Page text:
2020 TOKYO SUMMER OLYMPIC GAMES
- When: Pool swimming: Saturday, July 24 – Sunday, August 1, 2021
- Open Water swimming: Wednesday, August 4 – Thursday, August 5, 2021
- Where: Olympic Aquatics Centre / Tokyo, Japan
- Heats: 7 PM / Semifinals & Finals: 10:30 AM (Local time)
- Full aquatics schedule
- SwimSwam Event Previews
- Entry Lists
- Live Results
- Day 7 Finals Heat Sheet
- Mixed Medley Relay Lineups
Dressel is the massive favorite to win gold in the men’s 100 butterfly final, which will open the morning session, entering as the reigning two-time world champion and current world record holder.
The 24-year-old American blew away the field in the semis, posting the third-fastest swim in history for an Olympic Record of 49.71. Hungary’s 200 fly winner, Kristof Milak, is the #2 seed, six tenths back.
Dressel is scheduled for an unprecedented triple over the span of approximately 73 minutes, with his semi-final heat in the men’s 50 free going off about 46 minutes after the 100 fly final. Then, he’ll swim on the U.S. mixed 400 medley relay, scheduled 27 minutes after the 50 free.
Dressel has tacked triples before, swimming the 100 fly/50 free/mixed 400 free relay all in the same night at the last two World Championships, and he showed no signs of weakness in doing so.
Ledecky is set to go head-to-head with Australian Ariarne Titmus for the third time this week in the women’s 800 free, with a chance to win a third straight gold after triumphing in 2012 and repeating in 2016.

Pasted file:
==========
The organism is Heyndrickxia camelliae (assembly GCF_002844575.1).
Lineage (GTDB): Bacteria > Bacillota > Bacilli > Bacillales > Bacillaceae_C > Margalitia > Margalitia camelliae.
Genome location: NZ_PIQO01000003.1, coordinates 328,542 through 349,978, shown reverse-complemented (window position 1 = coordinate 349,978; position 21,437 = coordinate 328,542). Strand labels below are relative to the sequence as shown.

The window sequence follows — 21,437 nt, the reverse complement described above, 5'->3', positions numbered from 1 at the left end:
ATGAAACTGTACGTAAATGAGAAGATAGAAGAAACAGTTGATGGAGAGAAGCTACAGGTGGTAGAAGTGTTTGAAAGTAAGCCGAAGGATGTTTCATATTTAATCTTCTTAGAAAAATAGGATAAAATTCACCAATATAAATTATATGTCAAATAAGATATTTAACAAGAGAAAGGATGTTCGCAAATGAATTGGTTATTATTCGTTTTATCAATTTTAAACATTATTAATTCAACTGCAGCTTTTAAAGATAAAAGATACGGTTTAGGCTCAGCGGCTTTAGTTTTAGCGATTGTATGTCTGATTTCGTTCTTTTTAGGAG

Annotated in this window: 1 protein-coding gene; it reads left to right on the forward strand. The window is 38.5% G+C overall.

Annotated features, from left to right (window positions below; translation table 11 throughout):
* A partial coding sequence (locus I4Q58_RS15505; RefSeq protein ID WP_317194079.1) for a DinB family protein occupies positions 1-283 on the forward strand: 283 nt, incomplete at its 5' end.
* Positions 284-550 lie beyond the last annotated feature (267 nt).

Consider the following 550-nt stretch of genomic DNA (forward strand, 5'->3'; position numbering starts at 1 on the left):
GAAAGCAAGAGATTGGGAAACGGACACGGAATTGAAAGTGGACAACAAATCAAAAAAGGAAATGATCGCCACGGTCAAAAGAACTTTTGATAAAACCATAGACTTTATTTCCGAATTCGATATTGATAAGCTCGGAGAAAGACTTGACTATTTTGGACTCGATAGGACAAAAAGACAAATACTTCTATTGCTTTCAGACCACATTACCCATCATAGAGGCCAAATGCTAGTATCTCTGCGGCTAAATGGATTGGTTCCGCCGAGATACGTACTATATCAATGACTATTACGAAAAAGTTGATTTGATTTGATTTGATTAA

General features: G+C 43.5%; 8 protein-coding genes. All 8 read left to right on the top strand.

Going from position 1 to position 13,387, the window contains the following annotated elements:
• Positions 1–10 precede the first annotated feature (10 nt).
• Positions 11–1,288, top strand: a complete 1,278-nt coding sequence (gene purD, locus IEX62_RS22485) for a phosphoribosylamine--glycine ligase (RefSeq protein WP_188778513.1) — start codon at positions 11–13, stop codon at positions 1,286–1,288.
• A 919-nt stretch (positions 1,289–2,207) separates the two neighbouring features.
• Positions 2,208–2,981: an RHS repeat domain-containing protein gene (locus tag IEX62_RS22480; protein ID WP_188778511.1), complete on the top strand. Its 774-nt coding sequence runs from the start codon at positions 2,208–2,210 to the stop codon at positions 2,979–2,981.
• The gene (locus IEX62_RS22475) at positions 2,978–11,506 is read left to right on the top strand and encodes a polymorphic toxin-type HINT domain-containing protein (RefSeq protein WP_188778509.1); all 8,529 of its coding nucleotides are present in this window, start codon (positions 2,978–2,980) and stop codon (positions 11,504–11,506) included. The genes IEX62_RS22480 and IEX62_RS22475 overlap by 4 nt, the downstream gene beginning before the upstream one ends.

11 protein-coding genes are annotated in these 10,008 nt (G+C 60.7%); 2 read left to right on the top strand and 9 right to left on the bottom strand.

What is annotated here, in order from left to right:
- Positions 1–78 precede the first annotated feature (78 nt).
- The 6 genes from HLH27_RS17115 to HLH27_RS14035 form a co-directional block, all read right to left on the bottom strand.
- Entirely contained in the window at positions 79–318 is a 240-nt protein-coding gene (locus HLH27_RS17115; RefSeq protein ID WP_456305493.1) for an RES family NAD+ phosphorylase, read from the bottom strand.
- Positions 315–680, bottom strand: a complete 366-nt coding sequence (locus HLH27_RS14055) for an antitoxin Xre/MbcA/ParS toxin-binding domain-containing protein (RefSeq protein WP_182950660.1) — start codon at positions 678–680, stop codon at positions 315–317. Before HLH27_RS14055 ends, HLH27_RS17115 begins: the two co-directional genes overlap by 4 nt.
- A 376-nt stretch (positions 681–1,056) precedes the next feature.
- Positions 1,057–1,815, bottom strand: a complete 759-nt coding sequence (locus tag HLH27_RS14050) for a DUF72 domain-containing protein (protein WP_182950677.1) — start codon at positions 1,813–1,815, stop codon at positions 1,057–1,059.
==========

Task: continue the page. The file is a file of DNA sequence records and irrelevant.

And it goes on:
If Ledecky were to come out on top, she would join Dawn Fraser (women’s 100 freestyle) and Krisztina Egerszegi (200 backstroke) as the only women to win the same event at three successive Olympic Games.
Michael Phelps holds the overall record with four straight wins in the men’s 200 IM (he also won three in a row in the 100 fly).
Ledecky looked comfortable in the heats, and her qualifying time of 8:15.67 is only one tenth shy of Titmus’ lifetime best, meaning the Aussie will likely have to drop a sizable amount of time to challenge the American.
In the women’s 200 backstroke, world #1 Kaylee McKeown has the opportunity to become the first Australian Olympic champion in the event, and similar to the Ledecky/Titmus battle, it would take a herculean effort from another swimmer to upset her for gold.
McKeown’s personal best time of 2:04.28 sits almost a second and a half clear of the next-fastest competitor in the field, American Rhyan White (2:05.73).
Australian veteran Emily Seebohm ranks first coming out of the semis in 2:07.09, while 100 back silver medalist Kylie Masse and 2021 NCAA champion Phoebe Bacon will also feature prominently in the battle for medals.